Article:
Everything which is hard should be done more often, not less.

Combined with the fact that very complex, but successful enterprises do 300 releases an hour it is clear that continuous deployment is possible – but what often is needed is the right culture and probably at some point a great, simple to use tool able to cater the needs of complex infrastructure.

Ansible accelerates deployment

The next talk focused on a vertical which might usually say that they are too regulated and “special” to integrate DevOps: financial. Fabrice Bernhard presented the journey of the Bank Société Générale introducing DevOps principles with the help of Ansible to become more agile, more flexible and to be able to respond quicker to changes. The reason for that was summarized in a very good quote:

It’s not the big that eat the small. It’s the fast that eat the slow.

This is true for all the enterprises out there: software enabled companies have attacked almost any given business out there (Amazon vs Walmart, Uber vs cabs, Airbnb vs hotels and hostels, etc.). And there are enough analysts right now who see the banking market as the next big thing which might be seriously disrupted due to mobile payment, blockchain technology and other IT based developments.
Ansible and the challenges for businesses

But that also shows what the actual change must be about: the new companies do not take over because they have the better technology. They take over because they have a different culture, and approach problems totally different. And thus, to keep up with the development, change your culture. Or, as said on stage:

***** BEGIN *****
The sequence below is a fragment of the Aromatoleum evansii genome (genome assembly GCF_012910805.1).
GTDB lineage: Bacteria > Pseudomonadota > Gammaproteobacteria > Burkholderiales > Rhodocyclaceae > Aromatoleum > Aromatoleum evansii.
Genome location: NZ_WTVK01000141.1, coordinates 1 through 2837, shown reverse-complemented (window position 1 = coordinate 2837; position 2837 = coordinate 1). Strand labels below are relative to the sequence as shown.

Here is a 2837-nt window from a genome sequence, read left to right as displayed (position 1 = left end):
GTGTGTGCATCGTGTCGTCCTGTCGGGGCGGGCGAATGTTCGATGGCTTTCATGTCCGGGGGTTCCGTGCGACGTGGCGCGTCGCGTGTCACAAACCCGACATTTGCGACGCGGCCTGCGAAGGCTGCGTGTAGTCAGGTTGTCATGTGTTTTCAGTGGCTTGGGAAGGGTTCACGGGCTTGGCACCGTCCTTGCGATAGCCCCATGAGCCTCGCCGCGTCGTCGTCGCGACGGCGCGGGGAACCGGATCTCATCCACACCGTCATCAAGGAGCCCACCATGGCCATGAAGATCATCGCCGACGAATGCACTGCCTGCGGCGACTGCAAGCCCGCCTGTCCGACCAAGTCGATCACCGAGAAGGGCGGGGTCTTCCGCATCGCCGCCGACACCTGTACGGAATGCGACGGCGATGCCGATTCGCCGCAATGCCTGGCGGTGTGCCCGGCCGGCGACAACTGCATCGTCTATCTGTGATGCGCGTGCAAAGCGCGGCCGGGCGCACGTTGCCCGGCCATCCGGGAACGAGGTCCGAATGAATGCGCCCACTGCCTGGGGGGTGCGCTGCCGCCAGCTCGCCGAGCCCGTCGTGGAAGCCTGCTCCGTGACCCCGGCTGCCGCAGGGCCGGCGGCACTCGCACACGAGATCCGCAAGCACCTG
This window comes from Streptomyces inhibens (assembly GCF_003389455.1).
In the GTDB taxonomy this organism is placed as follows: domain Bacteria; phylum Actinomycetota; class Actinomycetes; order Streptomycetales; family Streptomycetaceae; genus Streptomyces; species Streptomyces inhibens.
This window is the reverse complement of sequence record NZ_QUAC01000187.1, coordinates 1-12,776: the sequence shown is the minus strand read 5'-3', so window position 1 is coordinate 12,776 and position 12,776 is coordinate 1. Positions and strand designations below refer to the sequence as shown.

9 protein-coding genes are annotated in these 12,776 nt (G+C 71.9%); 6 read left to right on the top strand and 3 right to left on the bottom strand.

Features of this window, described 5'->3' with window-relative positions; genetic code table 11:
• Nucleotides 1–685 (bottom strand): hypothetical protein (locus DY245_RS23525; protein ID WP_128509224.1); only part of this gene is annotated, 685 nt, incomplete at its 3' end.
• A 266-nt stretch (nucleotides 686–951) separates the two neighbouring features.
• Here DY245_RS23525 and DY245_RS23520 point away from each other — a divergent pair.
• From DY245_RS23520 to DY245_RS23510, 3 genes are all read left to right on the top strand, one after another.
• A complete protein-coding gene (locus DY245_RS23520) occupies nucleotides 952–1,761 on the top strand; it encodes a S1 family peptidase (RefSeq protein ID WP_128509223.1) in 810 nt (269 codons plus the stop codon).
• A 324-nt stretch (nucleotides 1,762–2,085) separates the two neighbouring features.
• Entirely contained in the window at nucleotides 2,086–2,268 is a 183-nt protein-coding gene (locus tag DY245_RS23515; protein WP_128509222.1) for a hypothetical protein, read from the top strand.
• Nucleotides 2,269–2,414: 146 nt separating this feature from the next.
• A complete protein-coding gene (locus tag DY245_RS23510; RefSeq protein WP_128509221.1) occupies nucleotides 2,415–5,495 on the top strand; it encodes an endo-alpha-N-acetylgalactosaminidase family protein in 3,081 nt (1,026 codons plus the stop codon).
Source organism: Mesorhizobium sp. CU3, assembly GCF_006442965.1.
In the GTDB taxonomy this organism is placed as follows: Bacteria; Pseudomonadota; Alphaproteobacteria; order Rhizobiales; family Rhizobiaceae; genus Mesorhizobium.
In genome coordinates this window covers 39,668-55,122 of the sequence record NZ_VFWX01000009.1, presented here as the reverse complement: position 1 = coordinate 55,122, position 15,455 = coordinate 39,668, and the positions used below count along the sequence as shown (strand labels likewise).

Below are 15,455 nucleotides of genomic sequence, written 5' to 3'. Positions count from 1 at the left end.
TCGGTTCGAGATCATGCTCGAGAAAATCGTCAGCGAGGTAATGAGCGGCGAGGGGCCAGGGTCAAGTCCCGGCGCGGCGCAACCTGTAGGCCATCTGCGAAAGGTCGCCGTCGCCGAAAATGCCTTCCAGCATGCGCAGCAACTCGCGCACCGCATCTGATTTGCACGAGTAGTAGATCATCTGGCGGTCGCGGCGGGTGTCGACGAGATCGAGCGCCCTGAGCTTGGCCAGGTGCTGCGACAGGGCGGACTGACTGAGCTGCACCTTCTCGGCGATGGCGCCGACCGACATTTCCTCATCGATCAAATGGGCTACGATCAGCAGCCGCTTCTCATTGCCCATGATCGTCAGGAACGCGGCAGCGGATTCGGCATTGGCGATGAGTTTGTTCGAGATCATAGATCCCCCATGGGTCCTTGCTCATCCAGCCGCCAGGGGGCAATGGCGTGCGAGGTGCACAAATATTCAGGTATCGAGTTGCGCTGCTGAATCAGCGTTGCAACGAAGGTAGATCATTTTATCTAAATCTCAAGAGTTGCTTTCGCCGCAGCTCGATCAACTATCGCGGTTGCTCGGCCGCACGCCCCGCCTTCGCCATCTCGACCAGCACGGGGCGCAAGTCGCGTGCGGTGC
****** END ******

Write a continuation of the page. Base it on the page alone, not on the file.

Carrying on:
Automation is about cultural change. Move fast and break things!

DevOps discussion

After these two powerful talks the audience had a chance to catch some breath during the interactive DevOps discussion. It mainly picked up the topics from the previous talks, and it showed that everyone in the room is pretty sure that DevOps as such is more or less a name on the underlying situation that enterprises need to adopt – or they will fail in the long term, no matter how big they are.

Managing your Cisco data center – with Ansible

As already mentioned, Fabrizio Maccioni from Cisco had the second talk about managing networks with Ansible.
Ansible and Cisco
Interestingly enough, he mentioned that the interest to support Ansible was brought to them by customers who were already managing part of their infrastructure with Ansible. A key point is that Ansible does not require an agent. While Cisco does support some configuration management agents on their hardware, it seems that most of the customers would not do that.
Ansible is good becaue agentless

Immutable infrastructure

The last presentation was held by Vik Bhatti from Beamly. Their problem is that sometimes they have to massively scale in seconds. Literally, in seconds. That requires them to have images of machines up and running in no time. They do this with Ansible, having the playbooks right on the images on one hand, and using Ansible to control their image build process on the other. Actually, the image builder is Packer and it uses Ansible to partially build the image.

As a result, down the line they have images ready to deploy and can extend their environment very, very, very quickly. Since they are able to respond that fast, they were able to cut down hardware costs massively.

Final discussions, happy hour

The final panel dealt mainly with questions about Open Source Tower (it will be there eventually, but no fixed date) and similar questions. After that, everyone went to enjoy drinks and a beautiful skyline.
AnsibleFest skyline and happy hour

Conclusion

In conclusion the #AnsibleFest was a great success, in terms of the people I met as well as in terms of the technical discussions. I can’t wait to get my hand on the networking modules. I’d like to thank the people from Ansible making this event possible, and of course my employer Red Hat for making it possible to visit this event.